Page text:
For evanescent detection methods, the support containing the energy-emitting surface will normally be made of a solid material, such as glass or plastic, that has an index of refraction that is significantly different from the liposome containing aqueous media. However use of non-solid supports is also possible. As an example, high index of refraction, water and oxygen permeable, porous polymers, such as the materials used for soft contact lenses, may also be suitable.

The liposome reagents will typically need to be anchored to the surface by means that are unaffected by the presence or absence of test-ligands. Additionally, the target membrane receptors on the liposome will themselves usually be tethered to the surface by reversible linkages to surface bound reagent ligands.

Although in some cases, it may be preferable, for each different liposome preparation, to perform this set of linkages by separate set chemical coupling reactions, this approach quickly becomes impractical for systems with a large number of different target membrane receptors. As a result, it is often preferable to employ an “active” support surface with a number of the “generic” components of the tethered receptor-ligand reagent (for example some of the tethering and/or binding components) pre-prepared on the support surface. With an active support, a user may create the final microarray by simply spotting the various liposome preparations onto the active surface. The spotted liposome reagents can then form the appropriate anchoring and reversible reagent ligand linkages with minimal additional effort.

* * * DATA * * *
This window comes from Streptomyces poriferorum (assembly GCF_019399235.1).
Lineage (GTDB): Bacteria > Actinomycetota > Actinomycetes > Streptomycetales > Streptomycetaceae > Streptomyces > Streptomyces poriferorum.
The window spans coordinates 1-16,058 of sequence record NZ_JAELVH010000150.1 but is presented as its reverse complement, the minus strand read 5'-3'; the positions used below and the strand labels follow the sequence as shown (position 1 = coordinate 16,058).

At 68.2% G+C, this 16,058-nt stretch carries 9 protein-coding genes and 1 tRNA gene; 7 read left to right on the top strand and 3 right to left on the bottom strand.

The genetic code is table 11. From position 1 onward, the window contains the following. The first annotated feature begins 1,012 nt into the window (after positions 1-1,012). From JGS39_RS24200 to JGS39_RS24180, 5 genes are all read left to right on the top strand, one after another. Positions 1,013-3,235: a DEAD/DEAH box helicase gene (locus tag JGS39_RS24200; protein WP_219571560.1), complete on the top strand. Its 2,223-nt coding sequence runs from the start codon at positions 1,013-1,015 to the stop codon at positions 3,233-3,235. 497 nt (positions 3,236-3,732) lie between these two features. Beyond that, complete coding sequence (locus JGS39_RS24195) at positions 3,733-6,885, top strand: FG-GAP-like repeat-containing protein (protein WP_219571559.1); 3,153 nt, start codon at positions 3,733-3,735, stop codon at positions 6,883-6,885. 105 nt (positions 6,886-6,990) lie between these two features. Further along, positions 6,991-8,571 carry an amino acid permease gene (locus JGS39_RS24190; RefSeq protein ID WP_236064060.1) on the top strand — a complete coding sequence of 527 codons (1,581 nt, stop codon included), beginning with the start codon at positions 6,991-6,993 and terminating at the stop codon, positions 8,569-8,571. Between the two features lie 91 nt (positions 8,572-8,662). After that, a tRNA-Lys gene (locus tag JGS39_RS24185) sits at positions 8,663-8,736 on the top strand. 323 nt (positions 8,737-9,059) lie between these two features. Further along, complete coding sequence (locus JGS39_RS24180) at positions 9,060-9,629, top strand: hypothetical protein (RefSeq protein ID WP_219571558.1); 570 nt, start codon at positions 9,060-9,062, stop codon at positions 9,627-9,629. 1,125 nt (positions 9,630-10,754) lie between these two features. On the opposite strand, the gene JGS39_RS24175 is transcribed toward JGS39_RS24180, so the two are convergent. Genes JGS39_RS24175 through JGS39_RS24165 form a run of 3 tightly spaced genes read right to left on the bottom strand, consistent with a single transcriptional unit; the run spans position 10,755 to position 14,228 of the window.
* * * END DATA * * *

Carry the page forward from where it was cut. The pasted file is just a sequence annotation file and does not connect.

BRIEF DESCRIPTION OF THE DRAWINGS

FIG. 1 shows a diagram of a general-purpose microarray active surface, and its interactions with a liposome reagent.

FIG. 2 shows a liposome in which the target membrane receptors, and a different set of anchor groups, are tethered to a surface, and observed by evanescent wave techniques.